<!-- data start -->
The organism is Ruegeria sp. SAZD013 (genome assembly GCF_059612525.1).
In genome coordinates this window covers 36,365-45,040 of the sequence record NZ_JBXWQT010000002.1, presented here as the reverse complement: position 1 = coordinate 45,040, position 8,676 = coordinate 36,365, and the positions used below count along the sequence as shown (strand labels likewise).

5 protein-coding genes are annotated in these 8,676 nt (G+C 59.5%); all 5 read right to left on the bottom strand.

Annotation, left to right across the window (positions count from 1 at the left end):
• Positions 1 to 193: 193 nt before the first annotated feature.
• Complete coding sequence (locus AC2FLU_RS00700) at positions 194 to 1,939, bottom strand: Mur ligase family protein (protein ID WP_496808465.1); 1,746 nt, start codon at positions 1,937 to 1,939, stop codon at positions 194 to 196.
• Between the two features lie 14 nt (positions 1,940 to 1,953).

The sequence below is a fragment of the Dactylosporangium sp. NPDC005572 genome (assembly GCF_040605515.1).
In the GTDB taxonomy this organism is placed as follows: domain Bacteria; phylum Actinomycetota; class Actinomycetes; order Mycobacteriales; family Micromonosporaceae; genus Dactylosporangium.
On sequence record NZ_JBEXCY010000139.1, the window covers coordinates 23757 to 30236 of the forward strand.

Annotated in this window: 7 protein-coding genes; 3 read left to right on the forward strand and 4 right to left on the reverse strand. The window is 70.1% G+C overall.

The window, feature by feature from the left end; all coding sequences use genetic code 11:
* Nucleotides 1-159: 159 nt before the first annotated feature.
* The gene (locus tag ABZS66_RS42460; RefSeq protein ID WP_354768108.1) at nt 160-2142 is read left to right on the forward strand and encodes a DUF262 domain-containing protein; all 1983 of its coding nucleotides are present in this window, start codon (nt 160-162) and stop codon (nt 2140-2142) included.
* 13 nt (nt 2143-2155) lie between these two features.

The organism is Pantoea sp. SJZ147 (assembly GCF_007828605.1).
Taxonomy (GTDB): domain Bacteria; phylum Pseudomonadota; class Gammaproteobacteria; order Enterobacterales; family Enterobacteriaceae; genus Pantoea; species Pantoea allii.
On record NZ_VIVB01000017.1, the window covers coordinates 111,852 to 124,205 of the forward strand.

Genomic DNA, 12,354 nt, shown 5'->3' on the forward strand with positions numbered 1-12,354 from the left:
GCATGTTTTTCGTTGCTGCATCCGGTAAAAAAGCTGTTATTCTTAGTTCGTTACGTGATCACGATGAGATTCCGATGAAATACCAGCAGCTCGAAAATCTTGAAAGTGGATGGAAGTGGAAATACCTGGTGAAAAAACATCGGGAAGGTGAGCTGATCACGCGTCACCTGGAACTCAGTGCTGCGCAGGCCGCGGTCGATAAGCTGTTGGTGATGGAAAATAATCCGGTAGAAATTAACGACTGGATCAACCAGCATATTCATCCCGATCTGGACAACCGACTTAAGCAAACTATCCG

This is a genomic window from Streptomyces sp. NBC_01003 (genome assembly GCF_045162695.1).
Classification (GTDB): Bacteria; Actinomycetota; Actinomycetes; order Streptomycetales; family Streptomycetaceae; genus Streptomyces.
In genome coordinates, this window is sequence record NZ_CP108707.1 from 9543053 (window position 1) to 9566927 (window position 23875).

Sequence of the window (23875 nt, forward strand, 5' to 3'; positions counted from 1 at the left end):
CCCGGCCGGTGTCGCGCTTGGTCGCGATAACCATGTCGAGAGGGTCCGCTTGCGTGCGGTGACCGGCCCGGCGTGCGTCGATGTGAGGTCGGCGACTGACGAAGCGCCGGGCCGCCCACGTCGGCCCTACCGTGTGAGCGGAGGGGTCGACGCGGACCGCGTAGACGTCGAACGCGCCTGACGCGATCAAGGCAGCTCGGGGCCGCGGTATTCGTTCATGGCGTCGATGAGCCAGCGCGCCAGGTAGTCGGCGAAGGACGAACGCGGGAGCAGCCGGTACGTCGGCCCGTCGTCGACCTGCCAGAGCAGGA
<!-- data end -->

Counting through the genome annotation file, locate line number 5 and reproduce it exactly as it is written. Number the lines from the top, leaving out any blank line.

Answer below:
• Positions 1 to 193: 193 nt before the first annotated feature.